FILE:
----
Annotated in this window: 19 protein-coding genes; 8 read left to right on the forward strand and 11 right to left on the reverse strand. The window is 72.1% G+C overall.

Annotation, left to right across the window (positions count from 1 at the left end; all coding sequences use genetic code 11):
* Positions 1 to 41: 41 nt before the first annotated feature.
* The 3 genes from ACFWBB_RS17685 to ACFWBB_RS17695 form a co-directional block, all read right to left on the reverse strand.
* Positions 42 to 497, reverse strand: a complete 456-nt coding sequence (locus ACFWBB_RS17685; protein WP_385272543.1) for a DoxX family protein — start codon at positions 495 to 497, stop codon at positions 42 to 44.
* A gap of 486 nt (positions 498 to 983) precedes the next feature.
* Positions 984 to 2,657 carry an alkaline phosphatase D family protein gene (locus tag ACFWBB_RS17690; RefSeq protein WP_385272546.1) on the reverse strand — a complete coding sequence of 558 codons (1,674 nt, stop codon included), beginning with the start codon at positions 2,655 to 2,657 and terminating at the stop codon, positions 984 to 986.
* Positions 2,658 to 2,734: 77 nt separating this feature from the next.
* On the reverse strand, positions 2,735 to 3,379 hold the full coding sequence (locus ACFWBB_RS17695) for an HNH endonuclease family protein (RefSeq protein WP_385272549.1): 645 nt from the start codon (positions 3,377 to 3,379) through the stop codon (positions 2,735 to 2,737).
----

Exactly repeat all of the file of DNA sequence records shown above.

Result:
Annotated in this window: 19 protein-coding genes; 8 read left to right on the forward strand and 11 right to left on the reverse strand. The window is 72.1% G+C overall.

Annotation, left to right across the window (positions count from 1 at the left end; all coding sequences use genetic code 11):
* Positions 1 to 41: 41 nt before the first annotated feature.
* The 3 genes from ACFWBB_RS17685 to ACFWBB_RS17695 form a co-directional block, all read right to left on the reverse strand.
* Positions 42 to 497, reverse strand: a complete 456-nt coding sequence (locus ACFWBB_RS17685; protein WP_385272543.1) for a DoxX family protein — start codon at positions 495 to 497, stop codon at positions 42 to 44.
* A gap of 486 nt (positions 498 to 983) precedes the next feature.
* Positions 984 to 2,657 carry an alkaline phosphatase D family protein gene (locus tag ACFWBB_RS17690; RefSeq protein WP_385272546.1) on the reverse strand — a complete coding sequence of 558 codons (1,674 nt, stop codon included), beginning with the start codon at positions 2,655 to 2,657 and terminating at the stop codon, positions 984 to 986.
* Positions 2,658 to 2,734: 77 nt separating this feature from the next.
* On the reverse strand, positions 2,735 to 3,379 hold the full coding sequence (locus ACFWBB_RS17695) for an HNH endonuclease family protein (RefSeq protein WP_385272549.1): 645 nt from the start codon (positions 3,377 to 3,379) through the stop codon (positions 2,735 to 2,737).